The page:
The TabView is similar to our current TabPanel control in some ways but there are three important differences:
1. TabView tabs are always along the bottom, whereas in a TabPanel they are along the top. A TabView can include icons or not, though a TabView that doesn't include icons is rare.
2. A TabPanel is a control. A TabView is not. While a TabPanel can be just about any size and positioned just about anywhere on a layout, a TabView must either consume the entire screen (as in the example above) or one portion of a SplitView. The Settings application on iPad is an example of a SplitView.
3. A TabPanel can contain other controls. A TabView cannot. Well, to be more correct, a TabView can contain other layouts which can contain controls.
This brings up an important difference between how you will build iOS apps compared to how you are used to building desktop and web applications today. Because most of the applications you create will be universal (supporting both iPhone and iPad) you will be creating "views" which are simply layouts of controls (much like container controls today) and then dropping those views onto things like a tab in a TabView. This allows you to easily share these views between your iPhone and iPad user interfaces. Consider, for example, that the Settings app on iPhone only shows you the left side (the list of settings) initially. You then tap a setting to see its details. Those details are a separate view. The two views (list and detail) are shared by both the iPhone and iPad versions of Settings. The only difference is that the iPad version uses a SplitView to display both since there's enough screen space available.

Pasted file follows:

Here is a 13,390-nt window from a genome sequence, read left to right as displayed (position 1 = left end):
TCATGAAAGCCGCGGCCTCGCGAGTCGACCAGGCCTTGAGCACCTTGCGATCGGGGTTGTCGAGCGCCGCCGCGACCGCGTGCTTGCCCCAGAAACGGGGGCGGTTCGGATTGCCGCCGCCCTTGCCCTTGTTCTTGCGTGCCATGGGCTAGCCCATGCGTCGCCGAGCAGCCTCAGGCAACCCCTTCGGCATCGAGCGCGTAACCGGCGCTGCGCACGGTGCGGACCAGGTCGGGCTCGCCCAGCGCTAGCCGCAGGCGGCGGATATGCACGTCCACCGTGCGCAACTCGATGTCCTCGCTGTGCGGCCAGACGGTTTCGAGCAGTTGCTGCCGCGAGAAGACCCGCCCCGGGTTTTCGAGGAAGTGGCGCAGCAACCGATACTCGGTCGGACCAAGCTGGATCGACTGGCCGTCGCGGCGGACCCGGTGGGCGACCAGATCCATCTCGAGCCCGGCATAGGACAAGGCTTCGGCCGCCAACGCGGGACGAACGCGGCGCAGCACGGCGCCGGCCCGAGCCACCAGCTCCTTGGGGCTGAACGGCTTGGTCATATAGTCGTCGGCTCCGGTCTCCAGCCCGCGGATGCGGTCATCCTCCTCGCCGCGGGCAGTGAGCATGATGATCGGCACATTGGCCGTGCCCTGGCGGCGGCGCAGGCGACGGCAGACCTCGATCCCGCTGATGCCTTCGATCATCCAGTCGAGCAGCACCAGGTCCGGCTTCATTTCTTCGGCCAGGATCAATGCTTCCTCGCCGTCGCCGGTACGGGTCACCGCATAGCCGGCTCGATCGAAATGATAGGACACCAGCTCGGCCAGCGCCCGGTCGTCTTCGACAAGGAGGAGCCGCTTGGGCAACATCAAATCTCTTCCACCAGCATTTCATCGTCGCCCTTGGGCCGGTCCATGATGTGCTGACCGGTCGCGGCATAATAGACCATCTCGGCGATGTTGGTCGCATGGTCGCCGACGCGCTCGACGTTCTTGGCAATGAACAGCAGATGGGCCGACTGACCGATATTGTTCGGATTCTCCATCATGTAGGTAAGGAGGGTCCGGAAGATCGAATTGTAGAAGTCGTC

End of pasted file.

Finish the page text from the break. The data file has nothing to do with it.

These differences won't change much about how you work. After all, a view is pretty much the same as a container control, a window or a webpage. But as you can see, the TabView is a bit different from the TabPanel control you use on the desktop today.
I'll be blogging with more progress as we continue, stay tuned!